Environmental Exposures in Underserved Southwest Populations

Our Goal

Is to partner with Indigenous, Latinx, rural, and other at-risk communities in the Southwest to determine the contribution of chemical and other environmental exposures to health inequities, and to support efforts to eliminate these disparities.

Our Focus

Is on exposures in arid environments, including but not limited to exposure to groundwater contaminants such as arsenic and inhalation exposures to dust caused by low humidity and high winds.
multiple small image tiles representing the types of research found in the SWEHSC Environmental Exposures in Underserved Southwest Populations research focus group

Highlights from Our Research

Collecting tree cores near established air monitors in Arizona and evaluating how closely annual metals concentrations in the tree rings predicted the EPA's standard of annual monitored ambient metals concentrations. While also exploring a new analytical laser technique to measure time series of metals within tree rings.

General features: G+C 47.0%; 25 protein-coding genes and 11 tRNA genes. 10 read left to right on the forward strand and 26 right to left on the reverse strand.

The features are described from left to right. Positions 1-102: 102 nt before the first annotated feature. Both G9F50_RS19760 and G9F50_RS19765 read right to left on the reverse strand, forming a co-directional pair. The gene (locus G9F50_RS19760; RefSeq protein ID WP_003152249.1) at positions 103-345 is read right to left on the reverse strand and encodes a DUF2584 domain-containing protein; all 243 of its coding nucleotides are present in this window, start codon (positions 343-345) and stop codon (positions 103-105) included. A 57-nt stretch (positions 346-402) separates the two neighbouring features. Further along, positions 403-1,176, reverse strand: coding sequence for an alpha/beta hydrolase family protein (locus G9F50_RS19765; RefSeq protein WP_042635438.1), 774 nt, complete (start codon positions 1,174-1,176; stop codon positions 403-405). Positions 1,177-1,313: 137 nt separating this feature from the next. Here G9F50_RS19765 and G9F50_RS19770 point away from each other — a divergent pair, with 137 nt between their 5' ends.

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Dr. Beamer’s team developed a bilingual data and sample collection and management tools and infrastructure for launching our clinical trial to reduce volatile organic chemical exposures in small auto shops and beauty salons.

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Assessing short-term exposures and risk perceptions on the Navajo Nation following the catastrophic Gold King Mine spill in 2015.

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Analyzing epigenomic changes resulting from exposures to smoke in firefighters in order to provided expertise in examining the effects of arsenic exposure on the lung microbiome.

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Evaluating the effects of dietary components of inorganic arsenic (iAs) intake on serum MMP-9 concentration at differing levels of tap water As and the resulting health effects on both sides of the US-Mexico Border.

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A characterization of the immune profiles of Amish and Hutterite schoolchildren. The use of mouse models of asthma to study the effect of the environment on airway responses and to create a mechanistic framework for the interpretation of the observations in humans.

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